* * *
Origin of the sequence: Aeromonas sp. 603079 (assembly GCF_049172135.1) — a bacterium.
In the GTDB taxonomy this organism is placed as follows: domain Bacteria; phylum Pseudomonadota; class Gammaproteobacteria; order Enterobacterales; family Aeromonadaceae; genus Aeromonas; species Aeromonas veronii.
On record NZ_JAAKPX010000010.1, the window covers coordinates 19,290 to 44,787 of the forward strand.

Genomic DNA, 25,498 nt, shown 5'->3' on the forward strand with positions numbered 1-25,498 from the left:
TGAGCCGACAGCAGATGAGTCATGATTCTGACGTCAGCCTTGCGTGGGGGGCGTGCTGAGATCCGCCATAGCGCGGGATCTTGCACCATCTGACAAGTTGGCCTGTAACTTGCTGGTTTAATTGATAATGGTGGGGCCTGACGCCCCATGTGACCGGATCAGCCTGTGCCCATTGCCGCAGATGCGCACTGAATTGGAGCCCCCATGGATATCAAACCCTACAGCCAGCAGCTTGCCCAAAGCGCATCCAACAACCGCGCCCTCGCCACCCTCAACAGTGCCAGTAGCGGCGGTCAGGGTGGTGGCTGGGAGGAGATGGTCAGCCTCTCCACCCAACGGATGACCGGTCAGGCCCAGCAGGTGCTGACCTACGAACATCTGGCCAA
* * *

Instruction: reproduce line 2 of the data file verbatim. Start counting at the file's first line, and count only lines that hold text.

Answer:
In the GTDB taxonomy this organism is placed as follows: domain Bacteria; phylum Pseudomonadota; class Gammaproteobacteria; order Enterobacterales; family Aeromonadaceae; genus Aeromonas; species Aeromonas veronii.